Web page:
1. a small indentation or recess in the shoreline of a sea, lake, or river.
  2. a sheltered nook.
  3. a hollow or recess in a mountain; cave; cavern.
  4. a narrow pass between woods or hills.
  5. a sheltered area between woods or hills.
  6. Architecture.
    1. a concave surface or molding.
    2. a concave surface forming part of a ceiling at its edge so as to eliminate the usual interior angle between the wall and ceiling.
verb (used with or without object), coved, cov·ing.
  1. to make or become a cove.

Origin of cove

before 900; Middle English; Old English cofa cave, den, closet; cognate with Old Norse kofi hut, Greek gýpē cave
Can be confusedbay cove gulf inlet Unabridged Based on the Random House Unabridged Dictionary, © Random House, Inc. 2018

Examples from the Web for coved

Historical Examples of coved

  • The ceiling was coved, and surrounded by a rich frieze of carving.

    The Golden Dog

    William Kirby

  • These coved ceilings were introduced into England in the middle of the 17th century.

  • Its ceiling, coved like the other, seemed made of some self-radiating substance from which came both light and heat.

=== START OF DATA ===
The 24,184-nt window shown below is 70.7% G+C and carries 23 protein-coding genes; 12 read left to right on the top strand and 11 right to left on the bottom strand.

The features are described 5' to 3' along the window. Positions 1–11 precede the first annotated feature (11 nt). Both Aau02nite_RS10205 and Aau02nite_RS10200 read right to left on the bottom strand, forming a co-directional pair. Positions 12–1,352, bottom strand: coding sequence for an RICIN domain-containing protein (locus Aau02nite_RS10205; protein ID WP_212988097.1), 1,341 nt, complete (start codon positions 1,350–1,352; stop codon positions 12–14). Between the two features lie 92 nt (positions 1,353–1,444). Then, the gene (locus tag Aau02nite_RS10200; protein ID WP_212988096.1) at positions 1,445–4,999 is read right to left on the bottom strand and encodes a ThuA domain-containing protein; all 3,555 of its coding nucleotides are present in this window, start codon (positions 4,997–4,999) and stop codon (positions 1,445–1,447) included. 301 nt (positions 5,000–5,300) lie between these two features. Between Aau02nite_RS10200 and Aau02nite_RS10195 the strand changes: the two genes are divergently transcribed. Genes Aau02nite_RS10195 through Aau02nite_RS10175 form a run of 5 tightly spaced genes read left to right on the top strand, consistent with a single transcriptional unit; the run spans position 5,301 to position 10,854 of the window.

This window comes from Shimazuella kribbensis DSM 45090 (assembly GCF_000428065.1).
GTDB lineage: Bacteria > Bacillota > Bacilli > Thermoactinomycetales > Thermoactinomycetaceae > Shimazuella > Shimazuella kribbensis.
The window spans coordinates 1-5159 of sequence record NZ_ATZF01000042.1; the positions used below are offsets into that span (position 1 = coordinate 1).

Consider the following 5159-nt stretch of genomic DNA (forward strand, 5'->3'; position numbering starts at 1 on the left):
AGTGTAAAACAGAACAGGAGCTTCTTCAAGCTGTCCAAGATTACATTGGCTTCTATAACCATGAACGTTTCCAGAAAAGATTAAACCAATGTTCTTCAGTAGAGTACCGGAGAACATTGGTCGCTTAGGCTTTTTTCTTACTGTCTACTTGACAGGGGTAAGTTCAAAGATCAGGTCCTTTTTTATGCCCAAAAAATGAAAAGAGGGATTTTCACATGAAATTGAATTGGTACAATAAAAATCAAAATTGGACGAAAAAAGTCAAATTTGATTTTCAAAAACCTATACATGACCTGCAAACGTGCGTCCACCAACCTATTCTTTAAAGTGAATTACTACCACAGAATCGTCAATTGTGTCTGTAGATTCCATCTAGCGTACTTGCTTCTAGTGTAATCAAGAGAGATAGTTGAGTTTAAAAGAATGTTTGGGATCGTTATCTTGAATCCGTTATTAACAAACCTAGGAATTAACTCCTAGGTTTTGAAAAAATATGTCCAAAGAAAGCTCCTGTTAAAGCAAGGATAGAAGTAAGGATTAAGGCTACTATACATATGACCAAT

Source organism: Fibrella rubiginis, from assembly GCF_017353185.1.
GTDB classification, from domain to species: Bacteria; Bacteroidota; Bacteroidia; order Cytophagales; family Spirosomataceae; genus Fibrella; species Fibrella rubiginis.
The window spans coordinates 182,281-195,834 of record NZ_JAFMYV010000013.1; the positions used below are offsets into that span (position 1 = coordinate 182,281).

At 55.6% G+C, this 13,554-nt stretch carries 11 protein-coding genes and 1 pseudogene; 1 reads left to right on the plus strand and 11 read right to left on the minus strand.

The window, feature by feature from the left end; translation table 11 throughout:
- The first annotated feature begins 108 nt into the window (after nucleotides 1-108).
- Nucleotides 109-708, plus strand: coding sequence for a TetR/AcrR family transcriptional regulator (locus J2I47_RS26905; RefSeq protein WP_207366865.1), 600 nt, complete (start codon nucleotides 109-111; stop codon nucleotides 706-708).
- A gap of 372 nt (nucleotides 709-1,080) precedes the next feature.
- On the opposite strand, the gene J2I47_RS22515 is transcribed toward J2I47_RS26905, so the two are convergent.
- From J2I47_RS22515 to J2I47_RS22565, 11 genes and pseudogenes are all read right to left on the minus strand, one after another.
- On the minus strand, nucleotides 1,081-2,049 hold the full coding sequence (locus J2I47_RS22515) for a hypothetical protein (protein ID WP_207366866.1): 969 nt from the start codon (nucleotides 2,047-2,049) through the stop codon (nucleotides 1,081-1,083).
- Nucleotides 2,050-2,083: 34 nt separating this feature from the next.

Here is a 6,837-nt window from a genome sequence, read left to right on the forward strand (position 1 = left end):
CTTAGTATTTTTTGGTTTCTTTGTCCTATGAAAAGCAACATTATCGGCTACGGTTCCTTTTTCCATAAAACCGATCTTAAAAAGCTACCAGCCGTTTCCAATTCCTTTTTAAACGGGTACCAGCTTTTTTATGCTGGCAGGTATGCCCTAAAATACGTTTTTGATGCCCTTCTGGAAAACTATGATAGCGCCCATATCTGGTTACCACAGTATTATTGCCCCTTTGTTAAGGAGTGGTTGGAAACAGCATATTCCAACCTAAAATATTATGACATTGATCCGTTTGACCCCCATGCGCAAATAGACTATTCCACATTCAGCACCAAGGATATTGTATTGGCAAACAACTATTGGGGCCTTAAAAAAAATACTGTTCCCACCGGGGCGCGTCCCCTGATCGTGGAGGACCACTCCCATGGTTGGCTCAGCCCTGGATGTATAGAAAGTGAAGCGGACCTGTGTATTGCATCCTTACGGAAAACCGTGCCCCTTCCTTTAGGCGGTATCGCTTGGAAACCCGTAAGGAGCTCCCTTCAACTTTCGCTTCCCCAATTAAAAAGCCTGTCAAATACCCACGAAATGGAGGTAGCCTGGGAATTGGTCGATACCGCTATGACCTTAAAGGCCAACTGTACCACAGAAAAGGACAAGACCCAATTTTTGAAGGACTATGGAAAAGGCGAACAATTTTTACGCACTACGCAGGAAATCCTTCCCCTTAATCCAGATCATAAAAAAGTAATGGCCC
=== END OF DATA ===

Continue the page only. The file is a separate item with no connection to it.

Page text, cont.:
The Blind Spot

    Austin Hall

  • These walls were painted in encaustic, corresponding with the coved ceiling, which was richly adorned in the same fashion.


    Benjamin Disraeli

  • The nave, too, is covered with a wooden roof, a kind of coved roof with tie-beams.

British Dictionary definitions for coved


  1. a small bay or inlet, usually between rocky headlands
  2. a narrow cavern formed in the sides of cliffs, mountains, etc, usually by erosion
  3. a sheltered place
  4. Also called: coving architect a concave curved surface between the wall and ceiling of a room
  1. (tr) to form an architectural cove in

Word Origin for cove

Old English cofa; related to Old Norse kofi, Old High German kubisi tent


  1. old-fashioned, slang, British and Australian a fellow; chap
  2. Australian history an overseer of convict labourers

Word Origin for cove

C16: probably from Romany kova thing, person
Collins English Dictionary - Complete & Unabridged 2012 Digital Edition © William Collins Sons & Co. Ltd. 1979, 1986 © HarperCollins Publishers 1998, 2000, 2003, 2005, 2006, 2007, 2009, 2012

Word Origin and History for coved



early 14c., "den, cave," from Old English cofa "small chamber, cell," from Proto-Germanic *kubon (cf. Old High German kubisi "tent, hut," German Koben "pigsty," Old Norse kofi "hut, shed"). Extension of meaning to "small bay" is 1580s, apparently via Scottish dialectal meaning "small hollow place in coastal rocks" (a survival of an Old English secondary sense).



"fellow, chap," slang from at least 1560s, said to be from Romany (Gypsy) cova "that man."

Online Etymology Dictionary, © 2010 Douglas Harper